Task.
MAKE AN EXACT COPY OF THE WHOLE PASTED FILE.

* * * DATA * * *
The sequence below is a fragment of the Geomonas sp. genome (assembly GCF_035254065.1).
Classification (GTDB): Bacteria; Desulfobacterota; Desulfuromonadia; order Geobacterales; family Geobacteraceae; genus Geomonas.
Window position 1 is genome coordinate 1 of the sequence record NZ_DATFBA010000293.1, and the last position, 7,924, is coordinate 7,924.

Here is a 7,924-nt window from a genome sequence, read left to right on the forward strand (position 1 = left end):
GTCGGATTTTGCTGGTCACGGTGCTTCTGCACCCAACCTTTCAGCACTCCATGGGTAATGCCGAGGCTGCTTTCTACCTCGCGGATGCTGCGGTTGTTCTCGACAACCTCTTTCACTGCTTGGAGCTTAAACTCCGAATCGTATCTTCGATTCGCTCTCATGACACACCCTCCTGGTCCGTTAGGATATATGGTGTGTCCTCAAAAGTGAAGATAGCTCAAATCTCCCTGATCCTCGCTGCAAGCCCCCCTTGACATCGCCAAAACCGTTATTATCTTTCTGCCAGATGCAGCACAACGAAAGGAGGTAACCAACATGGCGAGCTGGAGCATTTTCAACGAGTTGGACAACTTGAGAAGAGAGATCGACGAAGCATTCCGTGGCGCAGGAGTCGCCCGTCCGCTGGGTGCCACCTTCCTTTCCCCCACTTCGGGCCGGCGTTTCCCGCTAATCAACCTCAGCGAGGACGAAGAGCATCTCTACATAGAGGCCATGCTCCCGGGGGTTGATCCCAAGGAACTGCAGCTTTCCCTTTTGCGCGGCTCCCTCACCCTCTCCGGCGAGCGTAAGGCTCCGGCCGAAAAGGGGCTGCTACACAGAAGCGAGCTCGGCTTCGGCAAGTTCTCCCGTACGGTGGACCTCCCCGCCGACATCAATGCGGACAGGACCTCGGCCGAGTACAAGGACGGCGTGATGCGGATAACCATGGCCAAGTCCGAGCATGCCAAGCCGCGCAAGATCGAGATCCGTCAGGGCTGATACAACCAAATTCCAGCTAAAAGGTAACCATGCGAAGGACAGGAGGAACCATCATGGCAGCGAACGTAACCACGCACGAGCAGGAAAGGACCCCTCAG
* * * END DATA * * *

The sequence below is a fragment of the Geomonas sp. genome (assembly GCF_035254065.1).
Classification (GTDB): Bacteria; Desulfobacterota; Desulfuromonadia; order Geobacterales; family Geobacteraceae; genus Geomonas.
Window position 1 is genome coordinate 1 of the sequence record NZ_DATFBA010000293.1, and the last position, 7,924, is coordinate 7,924.

Here is a 7,924-nt window from a genome sequence, read left to right on the forward strand (position 1 = left end):
GTCGGATTTTGCTGGTCACGGTGCTTCTGCACCCAACCTTTCAGCACTCCATGGGTAATGCCGAGGCTGCTTTCTACCTCGCGGATGCTGCGGTTGTTCTCGACAACCTCTTTCACTGCTTGGAGCTTAAACTCCGAATCGTATCTTCGATTCGCTCTCATGACACACCCTCCTGGTCCGTTAGGATATATGGTGTGTCCTCAAAAGTGAAGATAGCTCAAATCTCCCTGATCCTCGCTGCAAGCCCCCCTTGACATCGCCAAAACCGTTATTATCTTTCTGCCAGATGCAGCACAACGAAAGGAGGTAACCAACATGGCGAGCTGGAGCATTTTCAACGAGTTGGACAACTTGAGAAGAGAGATCGACGAAGCATTCCGTGGCGCAGGAGTCGCCCGTCCGCTGGGTGCCACCTTCCTTTCCCCCACTTCGGGCCGGCGTTTCCCGCTAATCAACCTCAGCGAGGACGAAGAGCATCTCTACATAGAGGCCATGCTCCCGGGGGTTGATCCCAAGGAACTGCAGCTTTCCCTTTTGCGCGGCTCCCTCACCCTCTCCGGCGAGCGTAAGGCTCCGGCCGAAAAGGGGCTGCTACACAGAAGCGAGCTCGGCTTCGGCAAGTTCTCCCGTACGGTGGACCTCCCCGCCGACATCAATGCGGACAGGACCTCGGCCGAGTACAAGGACGGCGTGATGCGGATAACCATGGCCAAGTCCGAGCATGCCAAGCCGCGCAAGATCGAGATCCGTCAGGGCTGATACAACCAAATTCCAGCTAAAAGGTAACCATGCGAAGGACAGGAGGAACCATCATGGCAGCGAACGTAACCACGCACGAGCAGGAAAGGACCCCTCAG